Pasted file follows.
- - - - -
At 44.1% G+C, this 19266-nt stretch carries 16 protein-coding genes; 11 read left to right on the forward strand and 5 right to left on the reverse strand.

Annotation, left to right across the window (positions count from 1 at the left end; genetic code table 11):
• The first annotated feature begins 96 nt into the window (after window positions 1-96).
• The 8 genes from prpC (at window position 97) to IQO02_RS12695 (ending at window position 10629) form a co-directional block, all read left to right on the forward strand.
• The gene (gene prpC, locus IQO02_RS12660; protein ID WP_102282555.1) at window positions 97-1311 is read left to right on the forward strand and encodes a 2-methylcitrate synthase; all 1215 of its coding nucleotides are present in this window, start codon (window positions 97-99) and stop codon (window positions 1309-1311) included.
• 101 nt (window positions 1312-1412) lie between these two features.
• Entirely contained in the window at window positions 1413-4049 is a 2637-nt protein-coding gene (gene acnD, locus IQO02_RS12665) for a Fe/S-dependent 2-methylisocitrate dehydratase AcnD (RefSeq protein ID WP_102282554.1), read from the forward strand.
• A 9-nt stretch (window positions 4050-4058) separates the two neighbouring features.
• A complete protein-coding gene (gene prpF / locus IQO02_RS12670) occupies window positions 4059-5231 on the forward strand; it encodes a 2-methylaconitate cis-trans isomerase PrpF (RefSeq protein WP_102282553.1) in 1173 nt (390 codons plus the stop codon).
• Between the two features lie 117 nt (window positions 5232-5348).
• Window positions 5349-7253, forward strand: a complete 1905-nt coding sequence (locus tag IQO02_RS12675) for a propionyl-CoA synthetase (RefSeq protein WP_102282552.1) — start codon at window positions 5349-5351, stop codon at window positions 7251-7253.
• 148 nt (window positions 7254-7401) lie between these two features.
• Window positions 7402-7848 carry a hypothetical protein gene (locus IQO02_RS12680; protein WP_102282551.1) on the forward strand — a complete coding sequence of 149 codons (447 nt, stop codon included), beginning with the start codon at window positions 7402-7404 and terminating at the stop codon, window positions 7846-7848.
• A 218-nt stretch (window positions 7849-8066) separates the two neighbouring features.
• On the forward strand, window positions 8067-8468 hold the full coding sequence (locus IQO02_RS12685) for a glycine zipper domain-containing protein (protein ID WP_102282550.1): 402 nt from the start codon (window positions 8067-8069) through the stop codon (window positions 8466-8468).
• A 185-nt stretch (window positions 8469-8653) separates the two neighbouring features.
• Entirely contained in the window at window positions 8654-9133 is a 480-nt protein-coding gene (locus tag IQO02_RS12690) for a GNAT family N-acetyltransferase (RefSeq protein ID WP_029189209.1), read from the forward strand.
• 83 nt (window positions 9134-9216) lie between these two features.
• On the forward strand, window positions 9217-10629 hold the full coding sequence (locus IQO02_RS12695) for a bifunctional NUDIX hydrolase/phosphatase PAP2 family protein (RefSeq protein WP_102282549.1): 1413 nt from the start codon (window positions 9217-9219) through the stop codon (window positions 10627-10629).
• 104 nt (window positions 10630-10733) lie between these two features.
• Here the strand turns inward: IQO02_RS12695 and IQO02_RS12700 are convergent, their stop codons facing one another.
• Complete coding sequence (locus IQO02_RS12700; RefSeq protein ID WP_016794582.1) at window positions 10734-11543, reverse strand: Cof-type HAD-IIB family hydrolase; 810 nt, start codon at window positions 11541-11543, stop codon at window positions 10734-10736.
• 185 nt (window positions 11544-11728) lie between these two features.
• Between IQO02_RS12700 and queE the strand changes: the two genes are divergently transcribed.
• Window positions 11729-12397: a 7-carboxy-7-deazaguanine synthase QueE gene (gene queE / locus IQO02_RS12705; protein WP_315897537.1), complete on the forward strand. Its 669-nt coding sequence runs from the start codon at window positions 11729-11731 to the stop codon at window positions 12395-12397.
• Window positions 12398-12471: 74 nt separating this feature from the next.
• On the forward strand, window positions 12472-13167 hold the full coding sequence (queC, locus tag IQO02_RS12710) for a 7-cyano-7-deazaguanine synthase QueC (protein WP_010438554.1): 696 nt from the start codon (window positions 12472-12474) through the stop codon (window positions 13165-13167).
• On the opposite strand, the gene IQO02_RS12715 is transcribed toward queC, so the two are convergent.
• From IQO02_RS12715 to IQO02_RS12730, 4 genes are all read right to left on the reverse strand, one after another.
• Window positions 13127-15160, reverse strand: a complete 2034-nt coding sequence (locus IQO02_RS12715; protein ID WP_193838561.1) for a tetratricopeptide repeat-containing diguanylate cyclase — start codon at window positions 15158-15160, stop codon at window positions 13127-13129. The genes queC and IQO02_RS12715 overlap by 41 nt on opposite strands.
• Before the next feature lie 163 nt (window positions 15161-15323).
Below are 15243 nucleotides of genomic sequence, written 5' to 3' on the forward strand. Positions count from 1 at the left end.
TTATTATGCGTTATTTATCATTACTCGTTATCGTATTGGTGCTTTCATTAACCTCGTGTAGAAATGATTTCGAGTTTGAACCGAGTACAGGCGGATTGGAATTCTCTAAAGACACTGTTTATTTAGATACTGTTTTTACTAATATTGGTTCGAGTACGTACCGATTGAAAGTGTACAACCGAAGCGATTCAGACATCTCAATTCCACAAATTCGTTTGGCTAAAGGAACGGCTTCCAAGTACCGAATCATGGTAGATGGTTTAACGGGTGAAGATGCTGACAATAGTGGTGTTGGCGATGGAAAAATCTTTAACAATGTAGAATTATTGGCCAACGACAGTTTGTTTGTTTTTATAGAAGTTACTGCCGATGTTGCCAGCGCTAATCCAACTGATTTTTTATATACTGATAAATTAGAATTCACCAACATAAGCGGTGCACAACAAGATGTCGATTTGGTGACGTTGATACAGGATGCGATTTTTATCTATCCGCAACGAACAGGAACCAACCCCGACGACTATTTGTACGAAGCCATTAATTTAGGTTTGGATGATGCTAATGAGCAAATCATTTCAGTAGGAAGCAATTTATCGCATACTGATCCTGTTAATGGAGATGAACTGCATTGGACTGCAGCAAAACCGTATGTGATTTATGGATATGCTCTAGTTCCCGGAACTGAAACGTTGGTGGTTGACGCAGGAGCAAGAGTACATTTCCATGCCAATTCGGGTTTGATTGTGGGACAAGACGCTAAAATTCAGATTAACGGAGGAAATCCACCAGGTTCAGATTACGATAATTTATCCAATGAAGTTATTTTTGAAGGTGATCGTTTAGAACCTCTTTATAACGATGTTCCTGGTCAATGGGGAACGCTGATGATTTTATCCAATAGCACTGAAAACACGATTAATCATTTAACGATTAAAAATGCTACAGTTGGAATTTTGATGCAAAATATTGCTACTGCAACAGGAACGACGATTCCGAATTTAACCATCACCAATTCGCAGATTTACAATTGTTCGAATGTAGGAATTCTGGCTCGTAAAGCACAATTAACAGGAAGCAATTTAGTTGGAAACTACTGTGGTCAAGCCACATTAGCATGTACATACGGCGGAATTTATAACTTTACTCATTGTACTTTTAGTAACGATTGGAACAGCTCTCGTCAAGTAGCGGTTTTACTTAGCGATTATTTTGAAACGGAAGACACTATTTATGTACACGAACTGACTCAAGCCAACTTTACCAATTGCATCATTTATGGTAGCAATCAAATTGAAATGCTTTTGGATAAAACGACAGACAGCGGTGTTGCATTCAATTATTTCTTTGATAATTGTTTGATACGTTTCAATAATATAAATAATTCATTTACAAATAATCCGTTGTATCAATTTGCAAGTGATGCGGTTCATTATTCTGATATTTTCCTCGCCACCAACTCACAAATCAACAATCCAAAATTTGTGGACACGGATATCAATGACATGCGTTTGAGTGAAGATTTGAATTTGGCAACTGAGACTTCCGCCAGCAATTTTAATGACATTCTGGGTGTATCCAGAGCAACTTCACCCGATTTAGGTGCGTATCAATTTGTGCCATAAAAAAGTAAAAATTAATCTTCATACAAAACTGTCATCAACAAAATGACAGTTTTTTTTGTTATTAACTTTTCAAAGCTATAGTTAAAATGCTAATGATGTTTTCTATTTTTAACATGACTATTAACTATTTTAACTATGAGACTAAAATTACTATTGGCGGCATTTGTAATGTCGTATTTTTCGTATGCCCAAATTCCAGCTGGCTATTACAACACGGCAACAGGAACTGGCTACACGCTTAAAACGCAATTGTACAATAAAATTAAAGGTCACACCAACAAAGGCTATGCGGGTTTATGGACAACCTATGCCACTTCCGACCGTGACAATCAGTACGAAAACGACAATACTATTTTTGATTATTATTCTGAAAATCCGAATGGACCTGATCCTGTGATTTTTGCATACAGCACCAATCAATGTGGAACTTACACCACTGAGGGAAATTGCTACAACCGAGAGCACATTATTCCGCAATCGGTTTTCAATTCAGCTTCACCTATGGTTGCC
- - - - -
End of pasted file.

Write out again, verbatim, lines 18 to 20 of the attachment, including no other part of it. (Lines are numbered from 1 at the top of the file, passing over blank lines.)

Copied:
• 83 nt (window positions 9134-9216) lie between these two features.
• On the forward strand, window positions 9217-10629 hold the full coding sequence (locus IQO02_RS12695) for a bifunctional NUDIX hydrolase/phosphatase PAP2 family protein (RefSeq protein WP_102282549.1): 1413 nt from the start codon (window positions 9217-9219) through the stop codon (window positions 10627-10629).
• 104 nt (window positions 10630-10733) lie between these two features.